So, what do I want under my tree this year? I want love and peace. I want patience, contentment, and tolerance. I want good health and happiness. I want to wallow in sweet memories. And, yes, to round it all out, I’m looking forward to those hot, red Valentino sunglasses I plucked off the “sunglass tree” at my husband’s office. Ho! Ho! Ho!

Wednesday, December 18, 2013

It’s About Time

Time is evasive. It will not let me get ahold of it! Sometimes it teases me by creeping by at the pace of a sloth. Other times it zips by at warp speed. I can’t get a handle on it! Maybe it’s an issue of time management. Have you ever had your day planned out just right? You know exactly how the hours will be spent, only to find that a friend calls, and it’s more important to talk to her than to do some mundane task that can wait? How many times have you spent time doing something you detest such as waiting for too long in a doctor’s office, in a long queue at Costco, or trapped in traffic at the Novato narrows? I hate wasting precious time. It can turn me inside out! Yet, how wonderful it is to take time to do the things I love, like writing for a time, even if it’s only about time.

As the end of 2013 approaches, perhaps it’s time to take a moment to think about what life has offered up for us. Have we used our time well or have we squandered it with nothing to show for its passing? Have we given or have we taken? Have we spent too many minutes looking inward rather than outward? It’s a matter of balance, I suppose. Quite likely we need to do both in order to sort through what has happened in the last twelve months before we venture forward into 2014.

I’m not really sure why time is on my mind this morning, but it is. Time flies. Time’s a thief. Don’t waste time. Time to get busy. Time is fleeting. There’s never enough time. Time goes by too fast. Take time. We’ve heard it all, and somehow, just thinking about it, makes me want to stop for a second simply to reflect. The past year has given me new friends, new experiences, new challenges; it has broken my heart, bolstered my spirit, made me cry, and let me laugh. No matter how daunting, how difficult, how poignant, how heartening, I am grateful for it, for every second.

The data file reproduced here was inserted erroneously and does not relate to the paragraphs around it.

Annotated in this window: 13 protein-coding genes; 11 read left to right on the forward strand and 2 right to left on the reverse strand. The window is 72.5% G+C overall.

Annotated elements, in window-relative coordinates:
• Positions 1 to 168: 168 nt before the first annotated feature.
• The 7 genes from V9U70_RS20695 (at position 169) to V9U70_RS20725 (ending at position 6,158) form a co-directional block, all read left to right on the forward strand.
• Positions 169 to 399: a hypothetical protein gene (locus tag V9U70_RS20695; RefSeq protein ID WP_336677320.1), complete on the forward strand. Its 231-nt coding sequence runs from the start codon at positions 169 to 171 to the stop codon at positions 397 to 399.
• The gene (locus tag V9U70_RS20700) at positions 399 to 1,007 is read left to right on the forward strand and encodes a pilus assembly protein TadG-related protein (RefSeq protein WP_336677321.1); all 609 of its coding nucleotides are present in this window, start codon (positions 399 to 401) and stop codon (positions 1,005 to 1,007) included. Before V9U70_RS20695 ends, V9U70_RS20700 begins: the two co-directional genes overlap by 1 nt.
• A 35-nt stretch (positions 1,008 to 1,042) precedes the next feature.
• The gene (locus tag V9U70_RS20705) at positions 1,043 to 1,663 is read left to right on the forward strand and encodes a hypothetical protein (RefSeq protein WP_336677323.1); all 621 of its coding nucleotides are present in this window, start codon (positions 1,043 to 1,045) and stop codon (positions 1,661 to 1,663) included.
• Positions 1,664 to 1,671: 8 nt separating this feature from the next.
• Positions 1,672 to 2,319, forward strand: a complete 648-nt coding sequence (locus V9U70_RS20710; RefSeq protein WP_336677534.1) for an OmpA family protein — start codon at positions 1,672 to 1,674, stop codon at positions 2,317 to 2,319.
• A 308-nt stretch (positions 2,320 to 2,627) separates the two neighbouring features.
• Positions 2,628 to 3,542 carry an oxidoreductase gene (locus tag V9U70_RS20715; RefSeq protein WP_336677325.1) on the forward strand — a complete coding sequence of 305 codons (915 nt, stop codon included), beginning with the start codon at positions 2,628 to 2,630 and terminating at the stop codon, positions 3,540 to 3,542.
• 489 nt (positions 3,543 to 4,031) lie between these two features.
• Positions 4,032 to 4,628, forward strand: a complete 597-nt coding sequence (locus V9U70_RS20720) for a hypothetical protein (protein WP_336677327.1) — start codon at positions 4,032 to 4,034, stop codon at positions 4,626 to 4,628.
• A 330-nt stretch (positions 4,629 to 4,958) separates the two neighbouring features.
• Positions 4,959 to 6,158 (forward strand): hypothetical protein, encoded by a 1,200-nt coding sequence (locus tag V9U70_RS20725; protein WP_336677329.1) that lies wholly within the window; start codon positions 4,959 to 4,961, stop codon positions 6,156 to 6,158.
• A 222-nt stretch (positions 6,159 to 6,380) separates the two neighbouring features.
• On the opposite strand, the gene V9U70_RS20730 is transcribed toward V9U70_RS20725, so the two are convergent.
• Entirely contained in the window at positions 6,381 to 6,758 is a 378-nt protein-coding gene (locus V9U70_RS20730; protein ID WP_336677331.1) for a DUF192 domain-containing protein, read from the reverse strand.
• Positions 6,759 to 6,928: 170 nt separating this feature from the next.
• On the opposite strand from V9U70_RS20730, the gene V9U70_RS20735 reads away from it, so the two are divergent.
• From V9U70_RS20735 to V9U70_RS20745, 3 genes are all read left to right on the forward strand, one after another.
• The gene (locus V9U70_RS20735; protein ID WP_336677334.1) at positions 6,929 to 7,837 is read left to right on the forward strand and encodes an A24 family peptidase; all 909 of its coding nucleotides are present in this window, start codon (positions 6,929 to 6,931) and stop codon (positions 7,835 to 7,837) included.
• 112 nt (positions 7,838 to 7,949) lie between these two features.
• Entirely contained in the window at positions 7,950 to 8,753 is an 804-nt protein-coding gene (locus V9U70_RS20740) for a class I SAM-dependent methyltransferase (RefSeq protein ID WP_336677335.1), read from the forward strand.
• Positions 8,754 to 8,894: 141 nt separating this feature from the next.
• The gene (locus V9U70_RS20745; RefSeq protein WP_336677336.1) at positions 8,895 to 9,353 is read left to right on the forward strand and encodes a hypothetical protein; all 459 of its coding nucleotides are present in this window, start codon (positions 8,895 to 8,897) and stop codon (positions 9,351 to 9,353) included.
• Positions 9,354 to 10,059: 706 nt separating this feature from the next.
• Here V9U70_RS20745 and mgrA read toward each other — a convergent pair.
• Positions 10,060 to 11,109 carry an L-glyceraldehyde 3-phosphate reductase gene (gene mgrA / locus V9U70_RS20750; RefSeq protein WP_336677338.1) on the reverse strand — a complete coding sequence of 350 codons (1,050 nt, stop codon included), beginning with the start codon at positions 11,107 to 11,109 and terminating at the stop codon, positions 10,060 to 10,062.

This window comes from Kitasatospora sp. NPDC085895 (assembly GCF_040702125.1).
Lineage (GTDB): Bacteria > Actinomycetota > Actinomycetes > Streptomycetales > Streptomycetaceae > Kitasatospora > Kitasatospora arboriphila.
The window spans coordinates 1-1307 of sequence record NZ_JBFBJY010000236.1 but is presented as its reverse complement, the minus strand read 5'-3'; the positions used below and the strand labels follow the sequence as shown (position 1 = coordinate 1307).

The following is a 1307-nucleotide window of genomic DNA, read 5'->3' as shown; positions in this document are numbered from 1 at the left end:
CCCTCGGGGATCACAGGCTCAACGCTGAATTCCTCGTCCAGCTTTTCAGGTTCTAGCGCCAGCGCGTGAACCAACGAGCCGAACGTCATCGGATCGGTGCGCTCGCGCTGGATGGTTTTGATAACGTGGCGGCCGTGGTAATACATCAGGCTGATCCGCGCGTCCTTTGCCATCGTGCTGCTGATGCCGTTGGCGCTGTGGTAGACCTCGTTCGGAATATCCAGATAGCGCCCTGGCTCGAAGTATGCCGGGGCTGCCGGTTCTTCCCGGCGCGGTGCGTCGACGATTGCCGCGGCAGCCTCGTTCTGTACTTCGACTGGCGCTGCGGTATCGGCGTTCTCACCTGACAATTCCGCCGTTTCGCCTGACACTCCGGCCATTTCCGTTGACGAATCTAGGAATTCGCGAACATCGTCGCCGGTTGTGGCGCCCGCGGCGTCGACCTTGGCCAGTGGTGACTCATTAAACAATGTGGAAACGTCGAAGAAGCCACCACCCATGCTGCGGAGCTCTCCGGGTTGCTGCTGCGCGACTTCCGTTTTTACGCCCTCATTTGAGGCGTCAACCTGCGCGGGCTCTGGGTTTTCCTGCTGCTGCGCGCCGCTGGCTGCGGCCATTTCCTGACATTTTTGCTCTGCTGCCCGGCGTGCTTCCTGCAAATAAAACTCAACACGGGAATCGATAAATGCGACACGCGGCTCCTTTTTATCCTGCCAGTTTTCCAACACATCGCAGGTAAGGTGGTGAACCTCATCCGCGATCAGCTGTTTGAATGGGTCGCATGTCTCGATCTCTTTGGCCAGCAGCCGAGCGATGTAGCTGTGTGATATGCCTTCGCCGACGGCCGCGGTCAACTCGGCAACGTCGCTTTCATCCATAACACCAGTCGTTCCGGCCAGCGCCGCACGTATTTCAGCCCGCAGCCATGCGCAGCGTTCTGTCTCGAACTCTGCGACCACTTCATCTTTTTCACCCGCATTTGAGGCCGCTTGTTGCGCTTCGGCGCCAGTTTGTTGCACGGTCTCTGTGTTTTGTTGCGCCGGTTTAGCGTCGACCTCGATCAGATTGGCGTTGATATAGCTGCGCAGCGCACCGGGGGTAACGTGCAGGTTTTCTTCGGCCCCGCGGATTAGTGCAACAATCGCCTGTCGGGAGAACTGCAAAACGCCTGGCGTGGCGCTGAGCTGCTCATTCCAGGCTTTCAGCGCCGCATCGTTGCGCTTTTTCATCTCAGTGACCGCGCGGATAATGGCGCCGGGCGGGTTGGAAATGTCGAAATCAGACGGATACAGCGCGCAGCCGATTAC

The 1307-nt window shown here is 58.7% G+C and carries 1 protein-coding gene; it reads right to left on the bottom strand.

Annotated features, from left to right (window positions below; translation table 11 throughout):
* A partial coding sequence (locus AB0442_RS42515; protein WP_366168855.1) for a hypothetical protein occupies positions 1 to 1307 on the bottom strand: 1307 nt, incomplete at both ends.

Until next time . . .

Monday, December 9, 2013

The Season of Firsts

Maybe it’s the holidays. Everyone said it would be rougher, tougher now. Someone told me it was the season of “firsts”: the first time you missed your birthday; the first Halloween you weren’t dressed in a crazy costume; the first Thanksgiving without you at my table; the first time you didn’t nuke a plate piled high with leftovers; the first holiday season without you here; the first time you haven’t said, “It looks great, Ma!” when the tree is decorated; the first time you haven’t snagged a few Christmas cookies fresh from the oven; the first time I have not bought you a present or two or more. And now, I’m facing a new year without you. I don’t like that idea.

At first I thought I would never smile or laugh again. I did. I have. Yet, when I least expect it, I cry. Grief doesn’t feel good. I don’t wallow in it, but it shows up from time to time. You were my first child and losing you has been my greatest loss. This is the first time I’ve written at length so publically about how much I miss you. It may not be the last.

This is all I have to say today.